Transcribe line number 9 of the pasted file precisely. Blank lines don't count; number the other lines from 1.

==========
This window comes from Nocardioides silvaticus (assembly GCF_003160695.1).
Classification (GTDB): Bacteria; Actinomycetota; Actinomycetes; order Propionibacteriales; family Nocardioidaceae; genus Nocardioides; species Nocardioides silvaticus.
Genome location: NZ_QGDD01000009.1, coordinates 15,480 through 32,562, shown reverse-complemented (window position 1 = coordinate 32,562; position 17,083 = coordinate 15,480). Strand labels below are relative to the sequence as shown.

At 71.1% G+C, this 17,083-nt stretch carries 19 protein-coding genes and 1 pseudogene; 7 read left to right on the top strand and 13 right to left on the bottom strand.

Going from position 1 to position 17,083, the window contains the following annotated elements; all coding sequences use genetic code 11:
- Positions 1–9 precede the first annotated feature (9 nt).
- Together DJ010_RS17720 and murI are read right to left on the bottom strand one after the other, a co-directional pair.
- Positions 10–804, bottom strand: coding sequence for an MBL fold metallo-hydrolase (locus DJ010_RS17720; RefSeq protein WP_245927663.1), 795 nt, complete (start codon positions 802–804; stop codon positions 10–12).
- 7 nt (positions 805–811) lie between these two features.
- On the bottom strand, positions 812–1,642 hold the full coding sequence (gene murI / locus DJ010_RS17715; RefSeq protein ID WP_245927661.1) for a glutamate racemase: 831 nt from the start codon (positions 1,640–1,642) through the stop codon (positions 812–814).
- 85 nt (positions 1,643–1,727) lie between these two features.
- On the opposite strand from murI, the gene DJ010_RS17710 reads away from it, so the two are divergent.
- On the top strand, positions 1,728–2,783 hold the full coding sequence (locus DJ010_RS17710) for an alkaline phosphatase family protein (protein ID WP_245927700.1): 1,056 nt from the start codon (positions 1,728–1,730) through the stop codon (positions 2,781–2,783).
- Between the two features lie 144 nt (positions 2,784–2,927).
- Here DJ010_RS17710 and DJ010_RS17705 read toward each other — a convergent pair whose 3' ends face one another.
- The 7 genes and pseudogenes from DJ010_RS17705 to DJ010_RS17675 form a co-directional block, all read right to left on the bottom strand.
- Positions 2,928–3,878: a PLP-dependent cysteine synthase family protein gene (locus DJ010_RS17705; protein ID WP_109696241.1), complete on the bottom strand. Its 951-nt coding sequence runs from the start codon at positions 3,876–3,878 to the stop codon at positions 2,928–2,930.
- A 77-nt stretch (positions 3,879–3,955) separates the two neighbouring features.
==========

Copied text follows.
- 7 nt (positions 805–811) lie between these two features.